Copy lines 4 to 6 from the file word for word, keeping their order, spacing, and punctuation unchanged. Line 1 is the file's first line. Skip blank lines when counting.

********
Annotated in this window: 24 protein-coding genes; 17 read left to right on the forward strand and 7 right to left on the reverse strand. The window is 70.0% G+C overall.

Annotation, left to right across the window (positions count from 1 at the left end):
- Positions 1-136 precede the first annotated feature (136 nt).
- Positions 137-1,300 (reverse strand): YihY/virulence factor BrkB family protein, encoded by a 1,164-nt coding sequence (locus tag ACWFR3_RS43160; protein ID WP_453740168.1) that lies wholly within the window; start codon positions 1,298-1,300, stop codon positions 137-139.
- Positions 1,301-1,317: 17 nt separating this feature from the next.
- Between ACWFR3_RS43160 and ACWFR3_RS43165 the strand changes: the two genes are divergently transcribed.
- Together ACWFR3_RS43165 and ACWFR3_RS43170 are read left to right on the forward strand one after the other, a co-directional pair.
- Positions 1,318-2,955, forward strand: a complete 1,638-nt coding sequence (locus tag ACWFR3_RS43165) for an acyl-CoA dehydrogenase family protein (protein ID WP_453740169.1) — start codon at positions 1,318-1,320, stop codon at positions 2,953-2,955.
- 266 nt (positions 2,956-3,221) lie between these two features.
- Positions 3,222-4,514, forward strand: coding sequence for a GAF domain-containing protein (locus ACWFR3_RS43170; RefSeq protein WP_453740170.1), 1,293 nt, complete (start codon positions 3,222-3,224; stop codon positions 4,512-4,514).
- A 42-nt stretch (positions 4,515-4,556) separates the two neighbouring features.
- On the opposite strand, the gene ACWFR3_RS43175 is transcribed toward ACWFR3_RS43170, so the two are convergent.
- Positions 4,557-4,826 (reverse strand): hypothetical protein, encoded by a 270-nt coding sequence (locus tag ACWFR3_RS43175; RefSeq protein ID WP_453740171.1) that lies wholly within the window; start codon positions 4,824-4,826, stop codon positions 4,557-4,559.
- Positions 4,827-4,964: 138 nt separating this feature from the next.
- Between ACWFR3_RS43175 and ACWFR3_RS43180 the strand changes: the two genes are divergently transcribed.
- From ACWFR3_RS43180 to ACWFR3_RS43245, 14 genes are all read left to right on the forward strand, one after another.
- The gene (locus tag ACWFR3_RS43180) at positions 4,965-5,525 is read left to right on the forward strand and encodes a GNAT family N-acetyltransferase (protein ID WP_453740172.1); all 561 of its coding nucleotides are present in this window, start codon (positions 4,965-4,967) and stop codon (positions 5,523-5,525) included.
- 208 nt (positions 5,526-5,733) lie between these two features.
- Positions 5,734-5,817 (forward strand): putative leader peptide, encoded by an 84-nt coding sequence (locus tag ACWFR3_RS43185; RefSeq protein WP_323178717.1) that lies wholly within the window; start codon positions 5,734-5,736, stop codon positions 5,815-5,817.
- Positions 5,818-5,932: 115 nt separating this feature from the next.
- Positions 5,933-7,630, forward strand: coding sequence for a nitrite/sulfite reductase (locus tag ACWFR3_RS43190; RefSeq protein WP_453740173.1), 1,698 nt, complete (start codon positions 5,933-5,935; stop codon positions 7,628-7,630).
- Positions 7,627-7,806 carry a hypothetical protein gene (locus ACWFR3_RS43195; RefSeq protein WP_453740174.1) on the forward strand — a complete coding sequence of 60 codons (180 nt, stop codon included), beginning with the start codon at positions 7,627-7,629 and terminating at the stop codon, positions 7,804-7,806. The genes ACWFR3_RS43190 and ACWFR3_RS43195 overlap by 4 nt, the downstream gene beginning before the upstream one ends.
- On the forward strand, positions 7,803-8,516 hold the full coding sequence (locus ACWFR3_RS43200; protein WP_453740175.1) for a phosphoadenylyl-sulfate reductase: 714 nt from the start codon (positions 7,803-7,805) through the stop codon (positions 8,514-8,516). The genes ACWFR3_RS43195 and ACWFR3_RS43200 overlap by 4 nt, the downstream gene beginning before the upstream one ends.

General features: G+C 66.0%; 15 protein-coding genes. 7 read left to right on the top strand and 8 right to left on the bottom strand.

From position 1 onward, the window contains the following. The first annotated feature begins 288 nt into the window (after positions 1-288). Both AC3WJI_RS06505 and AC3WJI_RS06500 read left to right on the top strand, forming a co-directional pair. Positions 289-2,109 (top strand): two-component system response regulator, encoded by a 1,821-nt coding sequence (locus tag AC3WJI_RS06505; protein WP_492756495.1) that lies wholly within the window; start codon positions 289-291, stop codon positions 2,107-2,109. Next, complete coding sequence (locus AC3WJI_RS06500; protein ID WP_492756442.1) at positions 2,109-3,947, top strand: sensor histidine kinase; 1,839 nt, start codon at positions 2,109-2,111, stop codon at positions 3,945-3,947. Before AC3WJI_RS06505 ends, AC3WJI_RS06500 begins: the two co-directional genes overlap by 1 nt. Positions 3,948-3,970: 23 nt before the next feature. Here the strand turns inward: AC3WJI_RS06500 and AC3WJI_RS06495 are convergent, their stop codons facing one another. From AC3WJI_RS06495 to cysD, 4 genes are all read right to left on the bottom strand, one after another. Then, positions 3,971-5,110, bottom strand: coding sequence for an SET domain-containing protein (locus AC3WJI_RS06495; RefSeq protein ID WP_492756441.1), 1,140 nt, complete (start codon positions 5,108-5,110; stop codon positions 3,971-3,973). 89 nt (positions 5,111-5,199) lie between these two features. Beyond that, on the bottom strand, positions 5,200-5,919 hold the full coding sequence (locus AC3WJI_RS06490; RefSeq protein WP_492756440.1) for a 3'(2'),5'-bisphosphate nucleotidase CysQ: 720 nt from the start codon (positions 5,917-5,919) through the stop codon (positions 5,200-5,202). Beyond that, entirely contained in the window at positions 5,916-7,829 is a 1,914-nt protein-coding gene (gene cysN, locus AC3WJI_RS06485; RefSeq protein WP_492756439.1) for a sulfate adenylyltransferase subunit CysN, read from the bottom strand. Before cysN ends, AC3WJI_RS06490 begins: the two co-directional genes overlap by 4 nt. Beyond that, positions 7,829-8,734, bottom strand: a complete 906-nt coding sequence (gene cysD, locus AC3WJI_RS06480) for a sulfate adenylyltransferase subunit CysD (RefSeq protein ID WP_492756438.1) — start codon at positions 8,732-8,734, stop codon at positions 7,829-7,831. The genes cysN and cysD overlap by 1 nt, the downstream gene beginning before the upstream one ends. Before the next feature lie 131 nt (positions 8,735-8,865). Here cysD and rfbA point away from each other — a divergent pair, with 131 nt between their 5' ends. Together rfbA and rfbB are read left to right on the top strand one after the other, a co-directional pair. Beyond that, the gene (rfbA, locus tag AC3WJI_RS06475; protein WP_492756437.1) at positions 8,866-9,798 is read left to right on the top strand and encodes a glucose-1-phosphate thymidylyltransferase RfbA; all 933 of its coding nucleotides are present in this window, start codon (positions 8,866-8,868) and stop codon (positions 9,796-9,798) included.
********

- Positions 137-1,300 (reverse strand): YihY/virulence factor BrkB family protein, encoded by a 1,164-nt coding sequence (locus tag ACWFR3_RS43160; protein ID WP_453740168.1) that lies wholly within the window; start codon positions 1,298-1,300, stop codon positions 137-139.
- Positions 1,301-1,317: 17 nt separating this feature from the next.
- Between ACWFR3_RS43160 and ACWFR3_RS43165 the strand changes: the two genes are divergently transcribed.